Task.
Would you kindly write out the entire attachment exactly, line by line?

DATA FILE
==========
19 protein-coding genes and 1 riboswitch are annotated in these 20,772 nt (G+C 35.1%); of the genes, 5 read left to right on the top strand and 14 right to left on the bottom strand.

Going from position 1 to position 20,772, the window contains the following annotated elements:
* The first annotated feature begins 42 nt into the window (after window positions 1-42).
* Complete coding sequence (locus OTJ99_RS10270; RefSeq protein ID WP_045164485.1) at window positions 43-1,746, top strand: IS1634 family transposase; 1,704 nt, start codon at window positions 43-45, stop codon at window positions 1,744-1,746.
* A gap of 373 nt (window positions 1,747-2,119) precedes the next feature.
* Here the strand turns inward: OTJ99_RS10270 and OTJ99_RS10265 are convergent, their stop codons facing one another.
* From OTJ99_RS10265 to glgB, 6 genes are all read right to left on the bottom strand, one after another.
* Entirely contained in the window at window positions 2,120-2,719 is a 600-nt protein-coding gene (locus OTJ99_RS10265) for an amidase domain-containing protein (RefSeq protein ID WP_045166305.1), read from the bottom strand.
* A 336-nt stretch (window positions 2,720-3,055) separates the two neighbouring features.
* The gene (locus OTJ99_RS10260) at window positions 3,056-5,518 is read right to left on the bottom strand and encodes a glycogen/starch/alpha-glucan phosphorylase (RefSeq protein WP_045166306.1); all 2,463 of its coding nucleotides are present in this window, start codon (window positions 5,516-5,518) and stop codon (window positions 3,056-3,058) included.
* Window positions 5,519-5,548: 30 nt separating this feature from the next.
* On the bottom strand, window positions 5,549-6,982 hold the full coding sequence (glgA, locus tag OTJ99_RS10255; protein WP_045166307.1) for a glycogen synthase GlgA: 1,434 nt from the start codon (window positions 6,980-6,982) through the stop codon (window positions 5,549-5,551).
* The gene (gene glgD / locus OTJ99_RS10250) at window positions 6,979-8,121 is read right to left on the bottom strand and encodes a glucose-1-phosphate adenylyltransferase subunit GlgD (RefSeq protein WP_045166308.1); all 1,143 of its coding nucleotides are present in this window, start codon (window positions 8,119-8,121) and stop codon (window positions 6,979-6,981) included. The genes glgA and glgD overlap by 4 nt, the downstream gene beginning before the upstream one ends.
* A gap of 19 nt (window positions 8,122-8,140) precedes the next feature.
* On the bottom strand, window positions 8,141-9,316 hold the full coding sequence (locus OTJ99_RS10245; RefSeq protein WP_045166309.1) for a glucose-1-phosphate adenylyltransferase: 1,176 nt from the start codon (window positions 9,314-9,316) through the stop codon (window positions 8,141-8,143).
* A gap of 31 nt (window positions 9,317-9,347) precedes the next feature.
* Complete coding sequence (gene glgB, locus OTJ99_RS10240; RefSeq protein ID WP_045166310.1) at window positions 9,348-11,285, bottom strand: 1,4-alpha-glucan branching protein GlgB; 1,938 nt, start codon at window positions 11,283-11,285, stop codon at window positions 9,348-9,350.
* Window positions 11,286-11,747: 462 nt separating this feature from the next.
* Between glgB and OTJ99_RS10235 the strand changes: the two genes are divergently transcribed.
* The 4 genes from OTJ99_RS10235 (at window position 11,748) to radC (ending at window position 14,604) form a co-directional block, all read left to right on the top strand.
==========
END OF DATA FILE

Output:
19 protein-coding genes and 1 riboswitch are annotated in these 20,772 nt (G+C 35.1%); of the genes, 5 read left to right on the top strand and 14 right to left on the bottom strand.

Going from position 1 to position 20,772, the window contains the following annotated elements:
* The first annotated feature begins 42 nt into the window (after window positions 1-42).
* Complete coding sequence (locus OTJ99_RS10270; RefSeq protein ID WP_045164485.1) at window positions 43-1,746, top strand: IS1634 family transposase; 1,704 nt, start codon at window positions 43-45, stop codon at window positions 1,744-1,746.
* A gap of 373 nt (window positions 1,747-2,119) precedes the next feature.
* Here the strand turns inward: OTJ99_RS10270 and OTJ99_RS10265 are convergent, their stop codons facing one another.
* From OTJ99_RS10265 to glgB, 6 genes are all read right to left on the bottom strand, one after another.
* Entirely contained in the window at window positions 2,120-2,719 is a 600-nt protein-coding gene (locus OTJ99_RS10265) for an amidase domain-containing protein (RefSeq protein ID WP_045166305.1), read from the bottom strand.
* A 336-nt stretch (window positions 2,720-3,055) separates the two neighbouring features.
* The gene (locus OTJ99_RS10260) at window positions 3,056-5,518 is read right to left on the bottom strand and encodes a glycogen/starch/alpha-glucan phosphorylase (RefSeq protein WP_045166306.1); all 2,463 of its coding nucleotides are present in this window, start codon (window positions 5,516-5,518) and stop codon (window positions 3,056-3,058) included.
* Window positions 5,519-5,548: 30 nt separating this feature from the next.
* On the bottom strand, window positions 5,549-6,982 hold the full coding sequence (glgA, locus tag OTJ99_RS10255; protein WP_045166307.1) for a glycogen synthase GlgA: 1,434 nt from the start codon (window positions 6,980-6,982) through the stop codon (window positions 5,549-5,551).
* The gene (gene glgD / locus OTJ99_RS10250) at window positions 6,979-8,121 is read right to left on the bottom strand and encodes a glucose-1-phosphate adenylyltransferase subunit GlgD (RefSeq protein WP_045166308.1); all 1,143 of its coding nucleotides are present in this window, start codon (window positions 8,119-8,121) and stop codon (window positions 6,979-6,981) included. The genes glgA and glgD overlap by 4 nt, the downstream gene beginning before the upstream one ends.
* A gap of 19 nt (window positions 8,122-8,140) precedes the next feature.
* On the bottom strand, window positions 8,141-9,316 hold the full coding sequence (locus OTJ99_RS10245; RefSeq protein WP_045166309.1) for a glucose-1-phosphate adenylyltransferase: 1,176 nt from the start codon (window positions 9,314-9,316) through the stop codon (window positions 8,141-8,143).
* A gap of 31 nt (window positions 9,317-9,347) precedes the next feature.
* Complete coding sequence (gene glgB, locus OTJ99_RS10240; RefSeq protein ID WP_045166310.1) at window positions 9,348-11,285, bottom strand: 1,4-alpha-glucan branching protein GlgB; 1,938 nt, start codon at window positions 11,283-11,285, stop codon at window positions 9,348-9,350.
* Window positions 11,286-11,747: 462 nt separating this feature from the next.
* Between glgB and OTJ99_RS10235 the strand changes: the two genes are divergently transcribed.
* The 4 genes from OTJ99_RS10235 (at window position 11,748) to radC (ending at window position 14,604) form a co-directional block, all read left to right on the top strand.